All genealogists have brick walls—those long-standing questions that we can’t seem to find answers to. I recently broke through one that has been nagging me for more than 20 years. Here are some things you can learn from my experience in breaking down a genealogy brick wall.
Generations Cafe Podcast, Episode 51
My Long-Standing Genealogy Brick Wall
It started in May 1850, with the death of my third-great-grandfather William Henry Skinner. He left behind his widow, Matilda, and their nine children. After his death, the family scattered, with most of them leaving Perry County, Ohio and ending up in Indiana, Michigan, and beyond.
Matilda would marry at least three more times: Matilda (Debolt) Skinner Crossen Brown McFillen. Although I have documented Matilda’s marriages, she appears either by herself or with one of her children in subsequent censuses, twice using the Skinner surname even though she had remarried.
My question for all these years has been, “When and where did Matilda die?”
With her changing surnames so frequently (and using them inconsistently) and family members moving all over the place, it’s been difficult to get a handle on where she could have been living or what name she was using at the time.
Recently, I got a notice from FamilySearch about an update to an obituary collection. I searched for Matilda… and got nothing. But I hadn’t looked for Matilda on FamilySearch for awhile, so I started exploring. And there she was. Matilda McFillen in FamilySearch’s collection, “Illinois Deaths and Burials, 1749-1999.” Death in 1899 in Kankakee County, Illinois.
Two other records I had gathered through the years mentioned family ties to Illinois. One of her sons lived there in the early 1890s and an SAR application for one of Matilda’s descendants listed her death in Illinois in 1899. (Of course, the application had no documentation, so I had no way to discern the accuracy of that.)
After looking at the digitized death record on FamilySearch, I could see that her age and birthplace were correct. Combined with the other documentation that I already had, I feel confident that at long last, I have found Matilda’s death.
What are some lessons that we can take from making this discovery that took more than 20 years to make?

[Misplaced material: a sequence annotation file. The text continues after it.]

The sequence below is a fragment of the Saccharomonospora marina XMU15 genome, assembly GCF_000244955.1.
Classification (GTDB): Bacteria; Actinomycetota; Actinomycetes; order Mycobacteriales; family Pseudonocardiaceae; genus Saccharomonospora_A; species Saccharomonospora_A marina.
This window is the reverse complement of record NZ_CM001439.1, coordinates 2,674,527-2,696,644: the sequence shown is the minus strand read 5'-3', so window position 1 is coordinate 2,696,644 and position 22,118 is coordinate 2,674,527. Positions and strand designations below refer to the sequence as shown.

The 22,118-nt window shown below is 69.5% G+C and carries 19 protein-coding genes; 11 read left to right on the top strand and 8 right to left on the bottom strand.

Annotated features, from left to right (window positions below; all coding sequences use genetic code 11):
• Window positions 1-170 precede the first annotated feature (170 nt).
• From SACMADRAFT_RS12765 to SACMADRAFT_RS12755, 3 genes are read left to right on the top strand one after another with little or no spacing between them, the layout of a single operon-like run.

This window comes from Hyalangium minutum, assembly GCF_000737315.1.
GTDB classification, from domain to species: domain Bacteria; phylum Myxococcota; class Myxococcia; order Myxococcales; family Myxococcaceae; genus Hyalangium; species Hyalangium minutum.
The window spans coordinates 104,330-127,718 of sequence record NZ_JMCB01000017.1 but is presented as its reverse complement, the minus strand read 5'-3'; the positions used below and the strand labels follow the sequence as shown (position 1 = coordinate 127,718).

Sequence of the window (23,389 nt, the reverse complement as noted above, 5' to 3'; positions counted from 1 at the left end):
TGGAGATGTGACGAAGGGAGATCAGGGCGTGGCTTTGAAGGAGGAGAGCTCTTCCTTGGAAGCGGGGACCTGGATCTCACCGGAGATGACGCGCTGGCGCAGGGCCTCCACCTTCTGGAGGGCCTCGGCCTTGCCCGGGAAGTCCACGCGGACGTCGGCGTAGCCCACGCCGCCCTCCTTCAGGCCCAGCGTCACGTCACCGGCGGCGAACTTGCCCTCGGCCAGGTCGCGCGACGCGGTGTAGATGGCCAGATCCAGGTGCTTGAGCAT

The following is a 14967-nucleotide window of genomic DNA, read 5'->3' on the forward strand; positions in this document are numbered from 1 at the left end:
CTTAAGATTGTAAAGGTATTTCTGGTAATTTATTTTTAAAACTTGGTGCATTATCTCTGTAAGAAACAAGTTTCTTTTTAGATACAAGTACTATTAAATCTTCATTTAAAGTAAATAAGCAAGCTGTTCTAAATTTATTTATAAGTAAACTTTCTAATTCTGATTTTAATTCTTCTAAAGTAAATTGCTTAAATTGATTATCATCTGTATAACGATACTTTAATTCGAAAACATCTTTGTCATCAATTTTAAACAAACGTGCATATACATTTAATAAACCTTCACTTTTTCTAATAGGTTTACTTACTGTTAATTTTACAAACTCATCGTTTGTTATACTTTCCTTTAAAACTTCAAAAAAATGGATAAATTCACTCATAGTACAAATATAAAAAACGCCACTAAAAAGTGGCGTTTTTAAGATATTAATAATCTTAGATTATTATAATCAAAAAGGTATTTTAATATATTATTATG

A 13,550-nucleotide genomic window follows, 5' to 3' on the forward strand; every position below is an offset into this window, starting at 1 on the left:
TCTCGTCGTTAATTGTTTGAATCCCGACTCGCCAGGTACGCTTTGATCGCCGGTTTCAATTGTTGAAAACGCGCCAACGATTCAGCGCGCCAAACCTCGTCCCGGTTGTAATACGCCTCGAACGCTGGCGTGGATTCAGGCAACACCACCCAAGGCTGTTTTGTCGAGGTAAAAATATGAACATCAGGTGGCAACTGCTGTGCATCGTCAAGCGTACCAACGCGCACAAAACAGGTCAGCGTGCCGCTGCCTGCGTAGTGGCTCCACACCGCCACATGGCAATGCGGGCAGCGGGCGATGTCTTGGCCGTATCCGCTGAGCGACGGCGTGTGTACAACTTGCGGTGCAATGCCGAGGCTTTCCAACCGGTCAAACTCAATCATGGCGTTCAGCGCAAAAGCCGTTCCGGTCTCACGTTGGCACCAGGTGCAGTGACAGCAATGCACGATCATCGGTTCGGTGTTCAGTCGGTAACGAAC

The WANDER Method Works
Trust the process. The first part of the WANDER Method is “What do you want to find?” I knew that I wanted to find when and where Matilda died. Having that question in mind helped me focus my research, much more so than if I had just said, “I’m researching Matilda.” All along, I’ve followed the other steps: analyzing, noting what’s missing, discovering new records, evaluating everything, and repeating as necessary.
Discovering New Records Means Looking in New Places
For as wonderful as sites like Ancestry, FamilySearch, and MyHeritage are, they aren’t the only places where we can find genealogy information. Two key documents to solving Matilda’s question weren’t on any of the mega genealogy sites. One was a Bible record I found in the Ohio Genealogical Society’s family Bible collection. It was the first thing that listed Matilda as marrying J.W. McFillen in Williams County. The other was a county history that I found using GenGophers.com; it placed one of Matilda’s sons in Illinois and mentioned that J.W.’s first name was John. (Neither the Bible record nor their civil marriage record listed his full first name, only his initials.)
You have to explore.
Discovering New Records Means Revisiting Old Friends
That being said, websites are constantly changing. Last week, FamilySearch added or updated 9 collections. The week before that, they added or updated 74! But it isn’t just the big sites that keep adding things. Think about the websites of the library, archives, historical and genealogical societies where your ancestors lived. If it’s been awhile since you’ve looked there, it’s time to revisit those.
Give Yourself the Best Chance
After I made my discovery, someone told me that I was lucky to find that record. I won’t discount that there are discoveries made by sheer luck, but this wasn’t one of them. In the words of Edna Mode in The Incredibles, “Luck favors the prepared.”
I had to have a good sense of Matilda’s identity — which means not only her name, but her age, her residences, her husbands, and her children. I had to research her children to get clues about her. By taking my research more deeply into her identity and more broadly with her children, I gave myself the best chance of recognizing that death record when I found it.
(Check out episode 17 of the Generations Cafe podcast to learn more about building your ancestor’s identity.)
Repeat as Necessary
Perseverance pays off. “Repeat as necessary” is the last part of the WANDER Method. You might not find the answer you’re looking for the first time around. That’s ok. Don’t give up. That’s not to say that you have to work on it all the time. It can actually be good to set it aside for awhile so that when you come back, you have fresh eyes, ready to spot something you had overlooked.
Just because you didn’t find something today doesn’t mean that you’ll never find it. Go back and analyze what you have, note (again) what is missing, discover new records (which might mean looking in new places), and evaluate everything… again.